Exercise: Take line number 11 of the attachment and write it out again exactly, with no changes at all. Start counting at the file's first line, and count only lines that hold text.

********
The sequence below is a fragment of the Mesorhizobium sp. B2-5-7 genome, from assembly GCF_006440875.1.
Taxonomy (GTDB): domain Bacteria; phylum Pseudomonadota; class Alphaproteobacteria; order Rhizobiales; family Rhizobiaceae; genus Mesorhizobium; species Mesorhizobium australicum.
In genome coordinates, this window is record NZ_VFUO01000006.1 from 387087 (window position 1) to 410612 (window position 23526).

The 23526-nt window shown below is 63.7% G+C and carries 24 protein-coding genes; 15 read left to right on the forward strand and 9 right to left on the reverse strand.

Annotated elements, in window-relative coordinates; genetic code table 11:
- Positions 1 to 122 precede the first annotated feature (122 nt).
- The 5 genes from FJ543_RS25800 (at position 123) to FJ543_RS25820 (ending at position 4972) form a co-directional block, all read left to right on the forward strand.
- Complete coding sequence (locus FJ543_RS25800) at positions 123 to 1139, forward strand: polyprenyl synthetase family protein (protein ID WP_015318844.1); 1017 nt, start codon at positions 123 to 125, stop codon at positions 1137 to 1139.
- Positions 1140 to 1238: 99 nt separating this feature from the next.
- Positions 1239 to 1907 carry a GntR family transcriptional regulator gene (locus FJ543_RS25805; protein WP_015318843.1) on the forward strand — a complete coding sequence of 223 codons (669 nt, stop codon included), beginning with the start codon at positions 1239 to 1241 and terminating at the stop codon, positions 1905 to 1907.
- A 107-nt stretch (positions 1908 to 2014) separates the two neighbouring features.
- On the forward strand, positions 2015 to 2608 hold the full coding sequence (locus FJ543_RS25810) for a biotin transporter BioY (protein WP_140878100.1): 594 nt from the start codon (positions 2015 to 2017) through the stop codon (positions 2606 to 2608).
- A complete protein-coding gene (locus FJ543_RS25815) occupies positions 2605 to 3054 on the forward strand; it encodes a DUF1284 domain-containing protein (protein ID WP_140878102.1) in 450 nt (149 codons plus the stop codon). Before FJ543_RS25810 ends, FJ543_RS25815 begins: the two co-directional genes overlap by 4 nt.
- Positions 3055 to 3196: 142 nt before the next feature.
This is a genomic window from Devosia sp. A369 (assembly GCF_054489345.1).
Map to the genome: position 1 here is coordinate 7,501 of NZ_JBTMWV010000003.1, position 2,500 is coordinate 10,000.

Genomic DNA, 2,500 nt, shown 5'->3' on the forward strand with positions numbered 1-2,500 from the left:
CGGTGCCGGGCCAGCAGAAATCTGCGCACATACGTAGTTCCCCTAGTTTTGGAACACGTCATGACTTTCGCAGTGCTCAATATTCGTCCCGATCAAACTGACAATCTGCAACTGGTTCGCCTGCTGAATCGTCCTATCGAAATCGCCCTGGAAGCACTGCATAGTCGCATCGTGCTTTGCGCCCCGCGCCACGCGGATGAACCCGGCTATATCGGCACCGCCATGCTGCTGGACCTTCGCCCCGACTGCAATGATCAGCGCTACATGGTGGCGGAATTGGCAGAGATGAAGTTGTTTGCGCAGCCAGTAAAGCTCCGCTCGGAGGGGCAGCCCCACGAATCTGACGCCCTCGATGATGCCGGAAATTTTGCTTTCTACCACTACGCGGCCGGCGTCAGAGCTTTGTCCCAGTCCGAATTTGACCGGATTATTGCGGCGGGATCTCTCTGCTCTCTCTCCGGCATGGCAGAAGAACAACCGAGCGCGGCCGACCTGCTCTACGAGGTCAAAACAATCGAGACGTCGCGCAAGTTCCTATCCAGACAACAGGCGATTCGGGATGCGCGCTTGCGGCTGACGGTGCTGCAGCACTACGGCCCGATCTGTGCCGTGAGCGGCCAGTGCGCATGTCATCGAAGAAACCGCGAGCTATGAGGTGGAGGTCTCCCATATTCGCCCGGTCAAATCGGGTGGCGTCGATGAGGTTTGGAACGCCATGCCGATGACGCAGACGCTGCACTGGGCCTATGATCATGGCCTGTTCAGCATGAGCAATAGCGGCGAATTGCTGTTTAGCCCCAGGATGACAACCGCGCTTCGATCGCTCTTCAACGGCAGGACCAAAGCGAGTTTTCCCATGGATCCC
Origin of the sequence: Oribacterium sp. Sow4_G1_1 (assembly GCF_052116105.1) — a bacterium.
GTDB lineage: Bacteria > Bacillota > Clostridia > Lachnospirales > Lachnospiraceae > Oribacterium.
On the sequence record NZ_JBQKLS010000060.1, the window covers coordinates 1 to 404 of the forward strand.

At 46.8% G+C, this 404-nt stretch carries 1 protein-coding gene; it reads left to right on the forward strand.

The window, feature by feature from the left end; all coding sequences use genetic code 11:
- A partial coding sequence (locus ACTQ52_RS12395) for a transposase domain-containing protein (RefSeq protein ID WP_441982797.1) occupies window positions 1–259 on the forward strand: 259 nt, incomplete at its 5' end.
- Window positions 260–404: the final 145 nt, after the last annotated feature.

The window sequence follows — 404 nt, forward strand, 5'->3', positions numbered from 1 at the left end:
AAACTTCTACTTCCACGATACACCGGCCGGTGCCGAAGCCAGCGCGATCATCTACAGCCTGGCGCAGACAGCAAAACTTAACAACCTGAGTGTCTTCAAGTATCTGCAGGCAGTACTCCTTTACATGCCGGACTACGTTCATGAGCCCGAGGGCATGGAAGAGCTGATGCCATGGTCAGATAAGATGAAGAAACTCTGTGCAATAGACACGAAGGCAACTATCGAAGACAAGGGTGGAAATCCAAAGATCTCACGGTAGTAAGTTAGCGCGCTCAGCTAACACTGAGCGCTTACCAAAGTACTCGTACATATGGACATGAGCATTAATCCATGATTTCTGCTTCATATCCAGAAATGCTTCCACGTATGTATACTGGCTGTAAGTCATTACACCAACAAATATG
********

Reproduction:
- A 107-nt stretch (positions 1908 to 2014) separates the two neighbouring features.